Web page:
()
  • Filter by:
  • Filter by fungi
  • Filter by virus
  • Filter by mite
  • Filter by bacteria
  • Filter by insect
  • Filter by deficiency

Frogeye Leaf Spot

Frogeye Leaf Spot

Cercospora sojina

fungi

In a Nutshell

    Small, water-soaked spots appear on leavesSpots grow into necrotic roundish lesions with greyish centers and dark-brown marginsLesions can spread to the stem and podsInfected seeds show dark small and large spots and look shriveled

Hosts: %1$s

· Soybean

Symptoms

The infection can occur at any growth stage but it is more common on young leaves at flowering time. Initial symptoms appear as small, brown water-soaked spots. Over time, they grow into large (1-5 mm) roundish spots with grey centers and dark purple margins. In the case of a heavy infection, leaves die and fall off. Elongated spots with crushed centers start to appear on stems. On pods, circular or elongated sunken brown spots appear. Infected seeds are shriveled and show brown spots of different sizes.

Trigger

Frogeye leaf spot is caused by the fungus Cercospora sojina. It survives between plantings on crop residues in the field or on seeds. If planted, infected seeds may give rise to infected seedlings. Young soybean leaves are more susceptible than older ones. Warm, humid, cloudy weather with frequent rain favors the development of the disease. Residues of infested soybean plants left on the soil surface are favorable, too.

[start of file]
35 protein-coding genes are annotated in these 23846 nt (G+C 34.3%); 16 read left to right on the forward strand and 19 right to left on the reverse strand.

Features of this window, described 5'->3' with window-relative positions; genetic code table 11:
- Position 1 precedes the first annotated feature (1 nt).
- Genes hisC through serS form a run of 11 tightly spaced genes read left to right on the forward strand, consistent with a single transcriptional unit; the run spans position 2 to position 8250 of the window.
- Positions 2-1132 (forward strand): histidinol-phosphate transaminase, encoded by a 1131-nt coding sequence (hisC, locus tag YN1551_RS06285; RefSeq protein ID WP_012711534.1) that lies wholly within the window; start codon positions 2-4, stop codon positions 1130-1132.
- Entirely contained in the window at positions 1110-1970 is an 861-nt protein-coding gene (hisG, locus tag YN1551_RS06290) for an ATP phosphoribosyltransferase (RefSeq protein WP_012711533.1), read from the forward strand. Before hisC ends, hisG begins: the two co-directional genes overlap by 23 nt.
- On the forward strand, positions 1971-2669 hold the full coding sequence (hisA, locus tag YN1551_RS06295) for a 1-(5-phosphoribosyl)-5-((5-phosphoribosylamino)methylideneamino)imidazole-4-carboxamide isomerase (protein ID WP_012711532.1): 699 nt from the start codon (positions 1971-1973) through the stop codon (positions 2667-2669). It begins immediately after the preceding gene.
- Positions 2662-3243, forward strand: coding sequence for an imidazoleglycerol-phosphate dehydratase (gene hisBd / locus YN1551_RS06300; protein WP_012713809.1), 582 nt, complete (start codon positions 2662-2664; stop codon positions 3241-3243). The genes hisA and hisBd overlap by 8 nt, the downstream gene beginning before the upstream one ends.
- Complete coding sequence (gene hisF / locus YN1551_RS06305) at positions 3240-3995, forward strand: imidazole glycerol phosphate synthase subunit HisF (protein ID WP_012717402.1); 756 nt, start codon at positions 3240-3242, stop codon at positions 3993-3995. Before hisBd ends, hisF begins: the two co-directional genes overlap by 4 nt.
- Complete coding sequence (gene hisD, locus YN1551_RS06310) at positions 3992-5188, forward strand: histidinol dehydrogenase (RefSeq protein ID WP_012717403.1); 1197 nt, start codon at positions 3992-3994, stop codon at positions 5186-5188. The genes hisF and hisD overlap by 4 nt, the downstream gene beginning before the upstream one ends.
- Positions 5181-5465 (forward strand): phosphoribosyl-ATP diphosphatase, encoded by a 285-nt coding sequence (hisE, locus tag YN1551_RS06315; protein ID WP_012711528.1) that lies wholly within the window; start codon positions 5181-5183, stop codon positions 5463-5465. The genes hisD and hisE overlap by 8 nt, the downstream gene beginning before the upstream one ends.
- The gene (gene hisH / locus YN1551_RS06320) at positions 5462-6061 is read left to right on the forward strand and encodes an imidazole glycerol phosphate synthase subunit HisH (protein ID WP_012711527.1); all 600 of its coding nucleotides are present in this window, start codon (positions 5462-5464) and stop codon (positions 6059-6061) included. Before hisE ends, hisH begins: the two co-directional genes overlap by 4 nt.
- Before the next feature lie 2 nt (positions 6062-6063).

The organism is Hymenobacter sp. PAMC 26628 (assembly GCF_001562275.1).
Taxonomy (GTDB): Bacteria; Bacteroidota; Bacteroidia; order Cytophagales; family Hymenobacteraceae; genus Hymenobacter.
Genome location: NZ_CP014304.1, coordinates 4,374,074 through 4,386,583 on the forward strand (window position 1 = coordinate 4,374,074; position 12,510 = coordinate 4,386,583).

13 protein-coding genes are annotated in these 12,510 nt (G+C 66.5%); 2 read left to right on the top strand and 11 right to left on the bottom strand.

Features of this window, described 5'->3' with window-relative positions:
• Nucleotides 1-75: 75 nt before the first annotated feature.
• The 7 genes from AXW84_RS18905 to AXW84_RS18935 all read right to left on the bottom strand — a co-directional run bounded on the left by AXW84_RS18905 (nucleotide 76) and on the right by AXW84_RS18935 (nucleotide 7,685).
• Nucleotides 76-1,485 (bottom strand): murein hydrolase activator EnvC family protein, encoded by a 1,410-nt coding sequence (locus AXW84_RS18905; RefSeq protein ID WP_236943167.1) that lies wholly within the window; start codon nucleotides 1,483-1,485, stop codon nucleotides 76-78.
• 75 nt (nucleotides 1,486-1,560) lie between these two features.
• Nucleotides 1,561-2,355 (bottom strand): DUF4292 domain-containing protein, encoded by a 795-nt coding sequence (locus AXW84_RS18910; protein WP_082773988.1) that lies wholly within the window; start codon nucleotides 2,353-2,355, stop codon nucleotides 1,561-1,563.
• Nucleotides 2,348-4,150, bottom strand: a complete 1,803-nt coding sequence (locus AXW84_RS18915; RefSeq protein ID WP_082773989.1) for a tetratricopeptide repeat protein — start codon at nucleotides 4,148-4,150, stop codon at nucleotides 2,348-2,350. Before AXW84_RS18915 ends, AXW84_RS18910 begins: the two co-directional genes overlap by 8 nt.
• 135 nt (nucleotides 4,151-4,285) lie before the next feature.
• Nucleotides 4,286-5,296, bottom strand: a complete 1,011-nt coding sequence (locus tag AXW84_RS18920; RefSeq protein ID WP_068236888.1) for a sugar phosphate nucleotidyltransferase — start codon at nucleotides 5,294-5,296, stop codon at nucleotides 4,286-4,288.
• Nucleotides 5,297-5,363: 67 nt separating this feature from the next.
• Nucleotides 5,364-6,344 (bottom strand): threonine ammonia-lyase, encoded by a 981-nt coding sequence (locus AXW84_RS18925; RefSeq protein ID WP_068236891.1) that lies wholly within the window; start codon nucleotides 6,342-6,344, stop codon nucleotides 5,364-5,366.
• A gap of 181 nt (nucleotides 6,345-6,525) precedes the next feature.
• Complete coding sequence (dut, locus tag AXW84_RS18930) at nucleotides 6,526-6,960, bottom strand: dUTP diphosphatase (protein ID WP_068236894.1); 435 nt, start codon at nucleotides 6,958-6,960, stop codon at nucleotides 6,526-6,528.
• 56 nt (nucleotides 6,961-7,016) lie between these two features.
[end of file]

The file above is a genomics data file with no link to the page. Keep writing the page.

Biological Control

If available, always consider an integrated approach with biological prodcuts.

Chemical Control

Always consider an integrated approach with preventive measures together with biological treatments if available. Two applications of products containing pyraclostrobin starting at the time of occurrence and later during the growing season can help containing the spread of the pathogen. Humid conditions enhance the effect of the fungicide. The treatment should not be started if there are less than 21 days to harvest.

Preventive Measures

    Plant resilient tolerant or resistant varietiesUse certified pathogen-free seedsMonitor the field regularlyRemove infected leaves and branchesProvide good drainagePlant earlier in the seasonCrop rotation of three years with nonhost crops such as maize and other cerealsPlow deep and bury plant residuesRemove and burn infected plants residues